This is the best season to experience a Utah rodeo. If you’ve never been to one – go. It’s the western equivalent of any other sport that involves an arena, spectators, rules of the game and penalties. Probably the biggest difference, though, is that no linebacker weighs half a ton and is out for the blood of the comparatively tiny human clinging to his back. No other sport includes the craziness of jumping off a galloping horse onto the horns of a darting steer to wrestle it to the ground, the strict coordination of two cowboys roping the horns and both back feet of a skittering steer, or the precision of navigating a madly galloping horse around three barrels and back to the starting line for a win that is likely tenths of a second faster.
I’ve been to my share of rodeos, often in the company of a couple of sisters with mutual admiration for the sport. We’ve seen broncs and bulls, riders and fallers, winners and losers. But our favorite rodeo experience happened many years ago when we watched the entire event from behind the chutes.
A sister was using a fancy camera that year and one of the rodeo officials, mistaking her for a professional photographer, invited us to take all the time we wanted behind the chutes. So we sauntered in that direction while my sister pulled her camera up and started shooting. Cowboys in chaps and gloves glanced our way, then went back to pounding and working the leather straps they’d be hanging onto for dear life in a few minutes. We kept sidling past the hustle and bustle going on in the background until we were literally behind the chutes, jammed between them and the corral that held the broncs.
My sister swept her camera around and started shooting photos of the stock: horses stomping and wheeling, shaking their heads, a few of them swishing their tails in that ornery way that said as much about their disposition as their laid back ears. Careful to stay out of reach from a stretched out neck, we studied them as they studied us.
The bulls were in the next corral. They didn’t show near as much outward irritation. They didn’t need to. When you’re a half ton of muscle and attitude, the world revolves around you. The occasional shake of a shaggy head was enough to remind us that they were all about the business of dumping cowboy hopefuls in less than 8 seconds, and some of them had perfect records.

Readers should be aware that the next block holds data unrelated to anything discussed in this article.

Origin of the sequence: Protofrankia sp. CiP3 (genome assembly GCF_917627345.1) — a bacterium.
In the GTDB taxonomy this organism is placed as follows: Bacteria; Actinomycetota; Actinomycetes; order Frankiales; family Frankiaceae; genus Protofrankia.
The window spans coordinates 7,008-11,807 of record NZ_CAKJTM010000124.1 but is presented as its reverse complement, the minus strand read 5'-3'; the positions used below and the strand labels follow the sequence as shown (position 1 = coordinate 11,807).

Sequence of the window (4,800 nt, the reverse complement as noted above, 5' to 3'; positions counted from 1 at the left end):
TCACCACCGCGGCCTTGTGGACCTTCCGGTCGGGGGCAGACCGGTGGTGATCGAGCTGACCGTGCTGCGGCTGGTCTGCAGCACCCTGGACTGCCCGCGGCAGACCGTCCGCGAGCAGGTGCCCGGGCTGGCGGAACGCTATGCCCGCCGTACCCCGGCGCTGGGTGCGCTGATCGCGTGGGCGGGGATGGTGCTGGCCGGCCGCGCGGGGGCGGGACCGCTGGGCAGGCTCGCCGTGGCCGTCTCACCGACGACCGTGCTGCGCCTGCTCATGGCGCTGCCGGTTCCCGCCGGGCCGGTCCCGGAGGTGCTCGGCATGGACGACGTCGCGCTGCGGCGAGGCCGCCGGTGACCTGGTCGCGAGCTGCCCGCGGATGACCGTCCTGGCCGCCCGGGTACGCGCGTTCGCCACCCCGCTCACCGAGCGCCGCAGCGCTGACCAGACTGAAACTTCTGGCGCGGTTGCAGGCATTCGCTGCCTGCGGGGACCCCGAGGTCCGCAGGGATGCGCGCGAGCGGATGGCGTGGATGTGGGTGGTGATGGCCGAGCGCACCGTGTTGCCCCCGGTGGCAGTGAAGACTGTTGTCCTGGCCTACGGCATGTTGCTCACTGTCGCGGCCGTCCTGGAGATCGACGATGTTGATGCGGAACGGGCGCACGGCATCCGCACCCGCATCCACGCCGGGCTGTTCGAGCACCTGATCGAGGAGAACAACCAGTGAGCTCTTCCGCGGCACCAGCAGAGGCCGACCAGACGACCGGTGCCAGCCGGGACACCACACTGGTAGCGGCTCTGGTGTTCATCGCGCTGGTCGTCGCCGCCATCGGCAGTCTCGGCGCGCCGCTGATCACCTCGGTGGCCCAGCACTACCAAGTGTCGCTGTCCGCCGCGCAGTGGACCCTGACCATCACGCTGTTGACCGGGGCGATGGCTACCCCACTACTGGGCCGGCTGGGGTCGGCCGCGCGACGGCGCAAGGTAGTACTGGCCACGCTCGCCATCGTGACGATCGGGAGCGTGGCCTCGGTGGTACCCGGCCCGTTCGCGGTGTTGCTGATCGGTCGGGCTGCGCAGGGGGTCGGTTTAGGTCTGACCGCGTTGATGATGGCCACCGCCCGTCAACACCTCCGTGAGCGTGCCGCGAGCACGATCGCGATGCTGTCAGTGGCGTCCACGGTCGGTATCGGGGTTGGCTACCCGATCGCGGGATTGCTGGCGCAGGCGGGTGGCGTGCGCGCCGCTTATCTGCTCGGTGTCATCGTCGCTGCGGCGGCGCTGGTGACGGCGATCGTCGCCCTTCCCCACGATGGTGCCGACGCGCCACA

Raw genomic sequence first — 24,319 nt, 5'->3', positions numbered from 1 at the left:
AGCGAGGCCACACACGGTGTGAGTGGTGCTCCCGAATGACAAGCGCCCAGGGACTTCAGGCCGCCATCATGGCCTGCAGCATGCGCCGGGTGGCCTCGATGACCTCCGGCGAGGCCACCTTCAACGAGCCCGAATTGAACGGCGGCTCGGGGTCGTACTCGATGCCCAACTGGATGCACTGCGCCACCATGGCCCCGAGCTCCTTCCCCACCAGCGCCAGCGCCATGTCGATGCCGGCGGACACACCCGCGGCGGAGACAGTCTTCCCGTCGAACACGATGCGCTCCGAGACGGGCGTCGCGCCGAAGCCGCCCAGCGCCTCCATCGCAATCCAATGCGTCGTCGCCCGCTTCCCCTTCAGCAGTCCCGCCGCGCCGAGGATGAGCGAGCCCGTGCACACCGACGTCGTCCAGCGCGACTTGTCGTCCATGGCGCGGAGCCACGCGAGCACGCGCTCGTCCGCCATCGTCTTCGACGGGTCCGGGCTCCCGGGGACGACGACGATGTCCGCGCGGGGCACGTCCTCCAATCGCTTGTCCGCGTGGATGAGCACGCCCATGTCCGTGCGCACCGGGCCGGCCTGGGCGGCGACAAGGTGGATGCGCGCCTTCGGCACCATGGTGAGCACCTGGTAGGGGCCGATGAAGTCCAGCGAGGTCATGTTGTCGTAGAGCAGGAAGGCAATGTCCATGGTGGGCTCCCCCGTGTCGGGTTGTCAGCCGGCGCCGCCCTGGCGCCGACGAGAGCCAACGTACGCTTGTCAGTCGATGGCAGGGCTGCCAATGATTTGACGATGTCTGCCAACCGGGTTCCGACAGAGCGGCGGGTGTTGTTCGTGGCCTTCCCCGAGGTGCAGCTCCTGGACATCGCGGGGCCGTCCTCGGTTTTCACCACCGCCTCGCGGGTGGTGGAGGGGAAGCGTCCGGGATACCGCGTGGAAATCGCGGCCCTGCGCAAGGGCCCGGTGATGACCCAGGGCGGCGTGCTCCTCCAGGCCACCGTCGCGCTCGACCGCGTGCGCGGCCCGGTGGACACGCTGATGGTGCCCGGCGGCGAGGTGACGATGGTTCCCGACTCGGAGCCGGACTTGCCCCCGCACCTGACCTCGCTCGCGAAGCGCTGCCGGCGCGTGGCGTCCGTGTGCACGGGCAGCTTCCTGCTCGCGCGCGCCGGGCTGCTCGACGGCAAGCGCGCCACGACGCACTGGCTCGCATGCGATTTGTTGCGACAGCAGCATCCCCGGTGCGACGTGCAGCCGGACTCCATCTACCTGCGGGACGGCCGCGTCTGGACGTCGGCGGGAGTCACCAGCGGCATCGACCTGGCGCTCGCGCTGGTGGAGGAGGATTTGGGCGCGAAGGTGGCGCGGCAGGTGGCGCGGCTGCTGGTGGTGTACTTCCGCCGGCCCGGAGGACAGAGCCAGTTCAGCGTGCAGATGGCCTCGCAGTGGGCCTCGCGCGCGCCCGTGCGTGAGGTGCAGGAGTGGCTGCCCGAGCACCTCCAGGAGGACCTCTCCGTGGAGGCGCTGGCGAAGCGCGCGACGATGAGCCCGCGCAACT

My sister snapped photos of the cowboys, the boots, the horses, the bulls, the dust, the pens, everything. The rest of us carried the camera bag, helped trade out lenses, pointed out photo ops, and looked like we were a smoothly running machine — all contrived to see how long we could last behind the chutes. Turns out we didn’t need to try so hard. Because we weren’t seeking autographs, knew how to stay out of everyone’s way and broke the ice with some of the cowboys and stockmen, we ended up staying behind the chutes for the entire rodeo. It was sort of an amusing distraction from the serious business of competing in a sport that seemed intent on killing off or at least maiming its participants.
We watched the expert precision of the stockmen who set up the steers for the wrestling and roping events, making sure each cowboy had a fair shake at a nearly impossible sport. We saw how the cowgirls kept their nervous barrel racing horses in line by prancing them up and down outside of the arena, careful to keep their mount’s head turned away from that open gate until it was their turn. Once that pony’s head was turned in the direction of those barrels, he was an unstoppable tornado tearing into that arena.
From our front/back row view we watched the broncs and the bulls loaded into the chutes, watched the stockmen expertly fish the strap under the animal’s belly and cinch it up, saw them help the cowboy gingerly climb on, let him pound the strap into his glove until he was satisfied he was one with that animal, saw him give a quick nod, saw the gate swing open, and watched rider and animal explode out of the chute.
We couldn’t have asked for a better view.
I kind of doubt we could pull that off again. We haven’t tried since. But we still dust off the hat, pull on the boots, and head for the arena to enjoy one of America’s most historic, beloved, celebrated professional sports.
The sheer energy and spectacle is worth seeing, at least once in a lifetime.
I have pictures to prove it.
D. Louise Brown lives in Layton. She writes a biweekly column for the Standard-Examiner.